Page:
• Any jointly owned assets pass to the surviving owner.
  • Any assets which belong to a family trust (even if you are a Trustee of the Trust) are dealt with in accordance with the terms of the Trust Deed, not your will.


  • Getting married revokes any will you may have, unless you make in in contemplation of marrying that same person;
  • Formal dissolution of marriage does not revoke your will, but your will is read as if that person had died before you so any entitlement they may have had lapses.

Don’t just sign your will and forget about it. Your will needs to be reviewed from time to time to make sure that it continues to meet your wishes and family circumstances and is appropriate.

Claire Maddocks, Stephens Lawyers
DDI: 04 915 9586


Retirement Villages – what you need to know

92454_024We’re often approached by clients who
are thinking about moving into a retirement
village or who have parents who are
considering making such a move.

Stephens Lawyer’s Senior Associate Claire
Maddocksshares her knowledge on the subject
and the issues you need to be aware of.

When reviewing client’s Wills, Enduring Powers of Attorney or Family Trusts Claire’s frequently told, “I’d never live in a retirement home/village”. However, as people are living longer, they are not always able to manage the upkeep on the family home or find their home far too big for their needs, it can make sense to consider moving to a smaller, lower maintenance property or a retirement village.

Traditional ‘retirement homes’ are fast being replaced by retirement villages offering a variety of levels of care on site. You will have seen advertisements for ‘lifestyle’ villages run by retirement village operators such as Ryman Healthcare, Summerset, Metlifecare, and others.

Depending on which village you are looking at, facilities and care levels will differ. Options for accommodation include serviced apartments with shared communal spaces i.e. swimming pool/garden, independent townhouses or apartments, rest home care or hospital care.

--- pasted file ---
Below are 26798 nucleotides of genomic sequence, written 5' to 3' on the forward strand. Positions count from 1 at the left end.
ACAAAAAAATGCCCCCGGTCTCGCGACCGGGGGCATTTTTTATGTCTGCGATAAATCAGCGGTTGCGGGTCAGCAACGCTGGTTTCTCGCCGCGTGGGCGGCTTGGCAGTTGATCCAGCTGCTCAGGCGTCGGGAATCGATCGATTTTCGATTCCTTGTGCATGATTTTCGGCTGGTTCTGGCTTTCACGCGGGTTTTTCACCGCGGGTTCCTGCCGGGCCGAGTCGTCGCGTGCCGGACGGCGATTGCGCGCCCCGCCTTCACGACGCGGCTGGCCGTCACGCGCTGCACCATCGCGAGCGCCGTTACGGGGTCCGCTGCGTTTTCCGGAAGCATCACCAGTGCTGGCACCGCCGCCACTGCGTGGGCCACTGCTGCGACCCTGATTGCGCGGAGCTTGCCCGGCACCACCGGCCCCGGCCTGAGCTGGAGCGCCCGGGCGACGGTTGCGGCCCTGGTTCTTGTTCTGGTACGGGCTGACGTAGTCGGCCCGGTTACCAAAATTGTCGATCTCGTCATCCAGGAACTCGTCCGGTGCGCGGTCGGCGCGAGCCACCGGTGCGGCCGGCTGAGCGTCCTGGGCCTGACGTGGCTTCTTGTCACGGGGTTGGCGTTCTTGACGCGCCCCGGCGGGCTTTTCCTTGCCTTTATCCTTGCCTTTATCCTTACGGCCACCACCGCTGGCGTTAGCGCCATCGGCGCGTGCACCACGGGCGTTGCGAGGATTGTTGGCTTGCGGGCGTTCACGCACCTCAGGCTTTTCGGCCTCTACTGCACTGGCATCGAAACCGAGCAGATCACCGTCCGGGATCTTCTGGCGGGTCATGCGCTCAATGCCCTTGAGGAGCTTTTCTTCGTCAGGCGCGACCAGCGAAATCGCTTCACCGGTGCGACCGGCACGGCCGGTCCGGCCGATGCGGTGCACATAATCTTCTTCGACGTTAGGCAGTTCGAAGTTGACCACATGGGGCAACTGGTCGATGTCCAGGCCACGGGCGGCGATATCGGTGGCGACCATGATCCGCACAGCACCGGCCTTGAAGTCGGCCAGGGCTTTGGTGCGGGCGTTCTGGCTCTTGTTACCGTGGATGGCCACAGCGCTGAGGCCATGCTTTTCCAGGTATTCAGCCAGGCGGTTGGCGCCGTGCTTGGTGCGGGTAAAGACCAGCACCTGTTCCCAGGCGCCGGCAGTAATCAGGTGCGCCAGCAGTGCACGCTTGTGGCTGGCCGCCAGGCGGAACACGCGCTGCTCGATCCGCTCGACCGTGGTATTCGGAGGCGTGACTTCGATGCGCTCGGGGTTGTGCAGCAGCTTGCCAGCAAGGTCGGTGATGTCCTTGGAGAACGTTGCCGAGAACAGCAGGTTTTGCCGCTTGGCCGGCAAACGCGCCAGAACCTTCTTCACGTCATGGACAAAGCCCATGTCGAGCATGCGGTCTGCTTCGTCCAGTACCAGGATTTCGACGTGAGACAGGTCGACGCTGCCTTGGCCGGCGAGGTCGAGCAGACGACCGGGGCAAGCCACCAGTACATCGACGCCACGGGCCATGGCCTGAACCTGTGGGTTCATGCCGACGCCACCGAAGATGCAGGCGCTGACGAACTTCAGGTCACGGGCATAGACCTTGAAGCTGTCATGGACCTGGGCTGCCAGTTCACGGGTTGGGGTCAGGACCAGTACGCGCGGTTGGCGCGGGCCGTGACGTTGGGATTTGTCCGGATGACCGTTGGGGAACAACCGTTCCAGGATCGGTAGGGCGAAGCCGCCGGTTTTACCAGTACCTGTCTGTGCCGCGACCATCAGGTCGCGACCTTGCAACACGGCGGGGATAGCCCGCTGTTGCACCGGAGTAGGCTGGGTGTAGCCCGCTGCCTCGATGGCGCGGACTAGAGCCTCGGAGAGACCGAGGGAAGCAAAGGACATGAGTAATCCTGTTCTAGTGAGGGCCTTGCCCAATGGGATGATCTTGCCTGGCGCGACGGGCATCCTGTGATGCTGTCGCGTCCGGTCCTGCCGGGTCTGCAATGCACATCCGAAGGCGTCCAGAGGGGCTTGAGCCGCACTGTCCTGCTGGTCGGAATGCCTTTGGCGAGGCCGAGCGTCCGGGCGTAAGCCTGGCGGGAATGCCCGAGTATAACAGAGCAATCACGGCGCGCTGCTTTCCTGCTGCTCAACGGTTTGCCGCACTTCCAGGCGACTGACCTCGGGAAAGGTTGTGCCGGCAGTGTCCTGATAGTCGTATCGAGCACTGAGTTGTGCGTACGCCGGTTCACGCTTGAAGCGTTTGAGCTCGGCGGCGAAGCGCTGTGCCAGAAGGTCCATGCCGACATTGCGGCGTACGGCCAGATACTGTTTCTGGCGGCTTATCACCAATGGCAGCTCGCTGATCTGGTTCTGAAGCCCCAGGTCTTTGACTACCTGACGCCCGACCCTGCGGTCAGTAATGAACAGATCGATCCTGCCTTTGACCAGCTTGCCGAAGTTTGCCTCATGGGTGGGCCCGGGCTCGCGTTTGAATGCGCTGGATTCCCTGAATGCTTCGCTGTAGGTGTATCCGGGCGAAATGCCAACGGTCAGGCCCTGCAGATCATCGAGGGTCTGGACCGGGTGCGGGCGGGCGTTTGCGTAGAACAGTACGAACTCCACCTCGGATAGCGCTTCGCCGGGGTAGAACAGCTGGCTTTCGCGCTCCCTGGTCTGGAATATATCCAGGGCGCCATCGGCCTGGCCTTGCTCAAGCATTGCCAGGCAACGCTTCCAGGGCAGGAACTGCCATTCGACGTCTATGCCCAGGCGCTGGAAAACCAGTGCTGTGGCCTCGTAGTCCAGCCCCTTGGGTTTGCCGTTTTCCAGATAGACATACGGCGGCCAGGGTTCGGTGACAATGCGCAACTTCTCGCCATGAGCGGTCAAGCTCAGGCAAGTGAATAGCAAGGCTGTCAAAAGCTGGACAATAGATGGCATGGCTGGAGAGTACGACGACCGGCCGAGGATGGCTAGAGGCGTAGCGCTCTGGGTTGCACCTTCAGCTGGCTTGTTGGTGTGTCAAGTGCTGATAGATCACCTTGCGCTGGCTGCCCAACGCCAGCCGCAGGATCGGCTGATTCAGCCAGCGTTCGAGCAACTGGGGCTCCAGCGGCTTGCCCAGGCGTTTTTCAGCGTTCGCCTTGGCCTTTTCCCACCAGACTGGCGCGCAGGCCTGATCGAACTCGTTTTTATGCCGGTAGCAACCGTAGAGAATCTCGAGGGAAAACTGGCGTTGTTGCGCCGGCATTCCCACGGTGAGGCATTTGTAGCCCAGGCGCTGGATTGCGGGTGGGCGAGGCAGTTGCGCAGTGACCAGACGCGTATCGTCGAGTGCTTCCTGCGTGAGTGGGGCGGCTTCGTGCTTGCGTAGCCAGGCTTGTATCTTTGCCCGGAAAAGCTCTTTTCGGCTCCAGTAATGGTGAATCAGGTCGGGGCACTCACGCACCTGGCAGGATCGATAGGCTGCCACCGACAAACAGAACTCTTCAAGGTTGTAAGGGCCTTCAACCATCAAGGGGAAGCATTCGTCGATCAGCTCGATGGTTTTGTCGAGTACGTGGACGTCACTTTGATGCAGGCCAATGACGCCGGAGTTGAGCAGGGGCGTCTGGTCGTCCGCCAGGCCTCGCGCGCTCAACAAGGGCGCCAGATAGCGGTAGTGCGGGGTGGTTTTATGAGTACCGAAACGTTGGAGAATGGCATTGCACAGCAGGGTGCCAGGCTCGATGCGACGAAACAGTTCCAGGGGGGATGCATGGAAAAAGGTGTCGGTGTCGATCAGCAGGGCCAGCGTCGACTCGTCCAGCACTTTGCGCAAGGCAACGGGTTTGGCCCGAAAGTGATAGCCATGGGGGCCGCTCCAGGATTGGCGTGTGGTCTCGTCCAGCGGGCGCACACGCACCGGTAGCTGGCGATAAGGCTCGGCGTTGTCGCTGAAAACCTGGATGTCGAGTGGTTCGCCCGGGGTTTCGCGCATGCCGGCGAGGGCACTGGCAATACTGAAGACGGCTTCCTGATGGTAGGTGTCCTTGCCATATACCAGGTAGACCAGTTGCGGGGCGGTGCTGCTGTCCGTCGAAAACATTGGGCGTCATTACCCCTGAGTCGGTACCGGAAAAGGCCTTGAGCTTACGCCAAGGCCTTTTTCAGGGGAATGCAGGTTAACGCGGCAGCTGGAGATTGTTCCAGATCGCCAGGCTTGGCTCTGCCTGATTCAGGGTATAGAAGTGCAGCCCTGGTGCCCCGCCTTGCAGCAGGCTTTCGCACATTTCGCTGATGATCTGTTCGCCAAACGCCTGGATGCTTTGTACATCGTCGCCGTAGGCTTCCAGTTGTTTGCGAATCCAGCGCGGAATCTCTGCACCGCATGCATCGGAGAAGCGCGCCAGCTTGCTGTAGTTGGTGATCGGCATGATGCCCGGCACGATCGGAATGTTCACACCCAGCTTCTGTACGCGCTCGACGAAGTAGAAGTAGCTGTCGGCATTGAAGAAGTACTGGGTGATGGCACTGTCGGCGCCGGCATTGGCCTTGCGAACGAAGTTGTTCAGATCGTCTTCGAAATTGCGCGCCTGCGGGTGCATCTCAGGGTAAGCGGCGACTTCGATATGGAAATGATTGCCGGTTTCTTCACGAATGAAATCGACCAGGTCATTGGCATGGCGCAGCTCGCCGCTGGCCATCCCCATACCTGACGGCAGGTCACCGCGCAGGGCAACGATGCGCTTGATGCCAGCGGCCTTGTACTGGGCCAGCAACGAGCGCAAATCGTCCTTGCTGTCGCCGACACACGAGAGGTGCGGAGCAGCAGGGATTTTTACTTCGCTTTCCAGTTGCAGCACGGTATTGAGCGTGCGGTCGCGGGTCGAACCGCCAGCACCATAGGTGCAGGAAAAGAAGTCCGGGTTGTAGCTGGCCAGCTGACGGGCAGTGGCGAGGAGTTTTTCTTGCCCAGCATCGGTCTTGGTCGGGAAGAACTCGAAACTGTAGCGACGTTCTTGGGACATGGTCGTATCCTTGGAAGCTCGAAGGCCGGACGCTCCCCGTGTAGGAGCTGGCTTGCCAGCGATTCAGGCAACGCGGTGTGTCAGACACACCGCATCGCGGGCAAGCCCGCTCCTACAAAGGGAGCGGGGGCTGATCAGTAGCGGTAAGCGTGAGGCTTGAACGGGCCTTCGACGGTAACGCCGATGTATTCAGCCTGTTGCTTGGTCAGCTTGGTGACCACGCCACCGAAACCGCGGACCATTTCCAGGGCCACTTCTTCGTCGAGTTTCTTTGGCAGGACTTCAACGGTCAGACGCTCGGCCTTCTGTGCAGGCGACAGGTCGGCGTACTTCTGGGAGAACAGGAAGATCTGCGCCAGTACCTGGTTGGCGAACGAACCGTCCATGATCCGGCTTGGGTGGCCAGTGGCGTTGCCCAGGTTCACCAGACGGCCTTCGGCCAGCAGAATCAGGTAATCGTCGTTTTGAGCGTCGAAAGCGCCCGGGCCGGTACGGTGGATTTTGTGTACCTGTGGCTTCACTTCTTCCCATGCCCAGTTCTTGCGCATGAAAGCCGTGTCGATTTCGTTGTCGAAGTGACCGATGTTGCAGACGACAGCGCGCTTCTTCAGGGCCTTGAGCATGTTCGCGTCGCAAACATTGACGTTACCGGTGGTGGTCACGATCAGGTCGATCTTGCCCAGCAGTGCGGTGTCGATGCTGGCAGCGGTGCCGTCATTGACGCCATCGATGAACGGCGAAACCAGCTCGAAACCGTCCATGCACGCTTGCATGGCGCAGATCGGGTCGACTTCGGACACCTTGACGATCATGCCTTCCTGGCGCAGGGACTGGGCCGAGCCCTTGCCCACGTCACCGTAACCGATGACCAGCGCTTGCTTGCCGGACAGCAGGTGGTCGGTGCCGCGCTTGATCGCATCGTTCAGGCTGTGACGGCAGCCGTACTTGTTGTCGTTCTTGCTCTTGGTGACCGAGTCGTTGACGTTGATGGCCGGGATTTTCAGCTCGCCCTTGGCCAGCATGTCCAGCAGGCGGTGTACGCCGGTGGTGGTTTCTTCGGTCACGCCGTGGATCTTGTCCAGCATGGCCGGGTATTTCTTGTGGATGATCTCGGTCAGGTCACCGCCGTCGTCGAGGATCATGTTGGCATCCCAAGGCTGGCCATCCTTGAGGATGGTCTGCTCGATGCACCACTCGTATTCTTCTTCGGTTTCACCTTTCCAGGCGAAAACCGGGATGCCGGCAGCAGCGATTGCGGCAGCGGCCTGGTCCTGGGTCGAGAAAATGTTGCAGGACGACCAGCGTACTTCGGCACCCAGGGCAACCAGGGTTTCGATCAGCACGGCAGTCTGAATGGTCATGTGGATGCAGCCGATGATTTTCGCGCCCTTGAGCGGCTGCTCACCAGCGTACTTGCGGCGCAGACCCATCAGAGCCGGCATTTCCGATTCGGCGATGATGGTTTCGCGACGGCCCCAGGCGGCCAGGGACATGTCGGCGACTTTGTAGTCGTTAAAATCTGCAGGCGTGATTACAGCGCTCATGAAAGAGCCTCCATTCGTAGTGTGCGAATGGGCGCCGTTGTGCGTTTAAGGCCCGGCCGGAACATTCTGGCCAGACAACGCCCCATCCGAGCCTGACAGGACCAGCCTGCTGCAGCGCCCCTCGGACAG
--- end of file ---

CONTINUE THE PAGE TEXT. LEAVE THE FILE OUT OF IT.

If you are considering moving to a village, take the time to visit several different villages to see what they offer and what will suit your needs best.

Rather than receiving a ‘title’ to your chosen residence at a village, you enter into an Occupation Right Agreement which sets out the terms of your purchase, village rules that apply, contributions for services at the village and what happens if you need to move from say an independent apartment to rest home care.

Buying into a retirement village is a lifestyle choice as opposed to an investment. There are significant costs involved at the time of purchase and, when you leave your chosen residence at the village, your residence reverts to the village operator.

You need to be aware of those costs and balance them against the lifestyle associated with living in a retirement village. While living in a retirement village doesn’t suit everyone, many regard the trade-off as being worthwhile.

We recommend that you discuss any proposed purchase at a retirement village with us to ensure it meets your requirements and you fully understand what you are buying, and whether it best suits your circumstances.

For further information, see ‘Planning for living in a retirement village – a check list:


Claire Maddocks, Stephens Lawyers

DDI: 04 915 9586



The Outlook for Someday film challenge

Lukas Wolfgram,  winner of the 'Stephens Lawyers Media Empowerment Award' with Outlook for Someday 2016 Awards Presenters, Ms Frankie Adams & Ms Kati Wolfe, & Michael Stephens

Lukas Wolfgram, winner of the ‘Stephens Lawyers Media Empowerment Award’ with Outlook for Someday 2016 Awards Presenters, Ms Frankie Adams & Ms Kati Wolfe, & Michael Stephens